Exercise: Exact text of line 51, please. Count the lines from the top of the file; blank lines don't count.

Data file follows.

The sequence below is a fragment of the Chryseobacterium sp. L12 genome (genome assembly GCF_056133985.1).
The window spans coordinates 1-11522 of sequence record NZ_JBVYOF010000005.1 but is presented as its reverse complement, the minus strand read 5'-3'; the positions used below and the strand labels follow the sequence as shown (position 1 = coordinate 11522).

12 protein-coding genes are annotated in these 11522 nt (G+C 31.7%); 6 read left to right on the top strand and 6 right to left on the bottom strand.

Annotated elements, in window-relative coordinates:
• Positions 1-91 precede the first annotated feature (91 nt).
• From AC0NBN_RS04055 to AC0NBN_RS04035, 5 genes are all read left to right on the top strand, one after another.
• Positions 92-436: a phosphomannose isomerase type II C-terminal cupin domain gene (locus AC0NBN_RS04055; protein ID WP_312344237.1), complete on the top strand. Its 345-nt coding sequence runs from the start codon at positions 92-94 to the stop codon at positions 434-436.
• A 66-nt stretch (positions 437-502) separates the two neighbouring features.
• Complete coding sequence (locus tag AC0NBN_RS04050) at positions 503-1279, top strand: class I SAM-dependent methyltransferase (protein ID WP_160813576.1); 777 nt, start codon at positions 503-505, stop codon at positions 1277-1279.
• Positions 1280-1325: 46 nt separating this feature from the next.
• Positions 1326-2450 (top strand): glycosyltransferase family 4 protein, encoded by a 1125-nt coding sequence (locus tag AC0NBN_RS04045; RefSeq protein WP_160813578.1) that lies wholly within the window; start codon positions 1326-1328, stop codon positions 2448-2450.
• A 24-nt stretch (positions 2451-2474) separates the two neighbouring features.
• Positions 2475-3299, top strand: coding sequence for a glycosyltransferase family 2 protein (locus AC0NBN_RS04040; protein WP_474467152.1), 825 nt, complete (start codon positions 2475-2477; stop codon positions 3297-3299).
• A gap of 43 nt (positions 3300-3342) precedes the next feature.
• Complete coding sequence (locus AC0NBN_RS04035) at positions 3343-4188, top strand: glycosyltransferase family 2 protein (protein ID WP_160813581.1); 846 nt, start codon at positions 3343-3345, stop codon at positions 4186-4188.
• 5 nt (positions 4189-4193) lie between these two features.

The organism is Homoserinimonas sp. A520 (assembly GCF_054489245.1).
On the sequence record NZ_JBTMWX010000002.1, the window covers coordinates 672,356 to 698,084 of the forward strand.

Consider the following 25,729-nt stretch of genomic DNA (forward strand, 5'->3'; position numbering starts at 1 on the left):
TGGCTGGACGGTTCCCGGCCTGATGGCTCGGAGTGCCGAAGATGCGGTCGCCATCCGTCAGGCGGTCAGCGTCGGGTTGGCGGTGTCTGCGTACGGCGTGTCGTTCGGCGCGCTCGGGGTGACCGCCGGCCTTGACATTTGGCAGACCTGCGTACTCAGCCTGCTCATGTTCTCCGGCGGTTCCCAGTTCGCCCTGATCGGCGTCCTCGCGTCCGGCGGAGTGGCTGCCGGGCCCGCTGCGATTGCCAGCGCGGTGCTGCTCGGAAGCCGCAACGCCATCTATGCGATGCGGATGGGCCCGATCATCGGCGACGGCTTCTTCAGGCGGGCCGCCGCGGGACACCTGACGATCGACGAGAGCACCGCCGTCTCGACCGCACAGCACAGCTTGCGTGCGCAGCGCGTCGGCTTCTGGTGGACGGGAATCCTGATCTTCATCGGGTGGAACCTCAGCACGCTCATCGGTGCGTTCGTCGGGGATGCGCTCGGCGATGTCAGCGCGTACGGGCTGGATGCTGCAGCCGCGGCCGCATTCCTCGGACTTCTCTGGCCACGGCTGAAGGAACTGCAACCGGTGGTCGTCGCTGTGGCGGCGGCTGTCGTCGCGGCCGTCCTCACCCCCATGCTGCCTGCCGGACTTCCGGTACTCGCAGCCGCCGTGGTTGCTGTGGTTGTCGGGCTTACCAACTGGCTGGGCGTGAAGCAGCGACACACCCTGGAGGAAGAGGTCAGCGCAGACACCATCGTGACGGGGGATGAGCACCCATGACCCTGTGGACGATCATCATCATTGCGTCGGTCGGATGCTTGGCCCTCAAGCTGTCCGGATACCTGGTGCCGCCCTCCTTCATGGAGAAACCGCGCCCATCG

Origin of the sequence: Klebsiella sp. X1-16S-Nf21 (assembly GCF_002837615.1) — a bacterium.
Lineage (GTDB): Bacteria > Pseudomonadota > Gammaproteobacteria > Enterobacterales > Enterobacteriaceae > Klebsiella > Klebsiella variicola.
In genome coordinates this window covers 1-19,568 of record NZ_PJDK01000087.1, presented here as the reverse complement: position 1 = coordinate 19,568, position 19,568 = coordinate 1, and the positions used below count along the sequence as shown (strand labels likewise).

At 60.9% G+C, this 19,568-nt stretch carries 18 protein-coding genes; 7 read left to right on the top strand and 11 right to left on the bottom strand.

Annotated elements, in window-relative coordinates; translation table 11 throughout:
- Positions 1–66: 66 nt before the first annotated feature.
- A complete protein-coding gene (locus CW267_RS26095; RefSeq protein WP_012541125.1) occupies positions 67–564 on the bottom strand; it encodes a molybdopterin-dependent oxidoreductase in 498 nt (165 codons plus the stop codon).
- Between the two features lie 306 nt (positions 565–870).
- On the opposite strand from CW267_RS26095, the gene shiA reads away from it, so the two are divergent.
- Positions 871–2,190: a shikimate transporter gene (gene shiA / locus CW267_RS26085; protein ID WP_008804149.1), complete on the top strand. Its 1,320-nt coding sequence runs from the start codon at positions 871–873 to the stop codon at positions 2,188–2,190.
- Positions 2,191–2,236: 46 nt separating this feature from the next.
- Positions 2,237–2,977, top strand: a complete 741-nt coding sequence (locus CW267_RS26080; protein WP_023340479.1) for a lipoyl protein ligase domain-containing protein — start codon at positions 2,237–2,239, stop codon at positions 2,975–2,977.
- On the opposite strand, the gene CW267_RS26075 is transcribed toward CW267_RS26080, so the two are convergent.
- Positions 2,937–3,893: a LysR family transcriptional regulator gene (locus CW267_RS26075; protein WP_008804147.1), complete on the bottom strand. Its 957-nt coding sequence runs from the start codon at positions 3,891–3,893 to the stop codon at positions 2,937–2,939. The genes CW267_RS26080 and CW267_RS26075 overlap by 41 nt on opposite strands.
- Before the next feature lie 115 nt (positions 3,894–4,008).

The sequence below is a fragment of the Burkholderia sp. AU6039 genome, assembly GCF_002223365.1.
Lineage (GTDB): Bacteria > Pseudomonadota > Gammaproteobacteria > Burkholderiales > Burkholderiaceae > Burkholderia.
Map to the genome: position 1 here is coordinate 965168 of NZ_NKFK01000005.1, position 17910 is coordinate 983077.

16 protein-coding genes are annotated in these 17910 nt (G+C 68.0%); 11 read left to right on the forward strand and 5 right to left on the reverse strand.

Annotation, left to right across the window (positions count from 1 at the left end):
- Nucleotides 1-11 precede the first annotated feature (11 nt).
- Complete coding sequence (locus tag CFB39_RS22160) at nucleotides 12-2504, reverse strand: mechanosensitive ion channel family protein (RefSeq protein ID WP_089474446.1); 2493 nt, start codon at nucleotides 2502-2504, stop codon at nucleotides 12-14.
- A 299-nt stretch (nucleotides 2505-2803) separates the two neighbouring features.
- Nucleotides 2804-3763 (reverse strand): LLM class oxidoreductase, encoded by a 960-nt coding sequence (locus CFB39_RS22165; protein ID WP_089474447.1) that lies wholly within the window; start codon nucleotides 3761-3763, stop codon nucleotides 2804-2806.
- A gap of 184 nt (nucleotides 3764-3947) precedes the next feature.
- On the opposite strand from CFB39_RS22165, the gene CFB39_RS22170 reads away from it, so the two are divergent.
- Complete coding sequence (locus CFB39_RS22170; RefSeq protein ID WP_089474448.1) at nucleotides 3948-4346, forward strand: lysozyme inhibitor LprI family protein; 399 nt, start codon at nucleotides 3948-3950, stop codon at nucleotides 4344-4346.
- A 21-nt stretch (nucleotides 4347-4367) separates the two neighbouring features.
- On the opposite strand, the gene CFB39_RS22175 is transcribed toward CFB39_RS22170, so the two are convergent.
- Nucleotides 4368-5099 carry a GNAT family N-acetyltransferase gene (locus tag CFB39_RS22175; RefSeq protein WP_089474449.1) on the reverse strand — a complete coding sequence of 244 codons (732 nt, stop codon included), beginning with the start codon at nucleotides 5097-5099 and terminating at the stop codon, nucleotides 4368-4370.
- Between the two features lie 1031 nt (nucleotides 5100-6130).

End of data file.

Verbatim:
- Between the two features lie 1031 nt (nucleotides 5100-6130).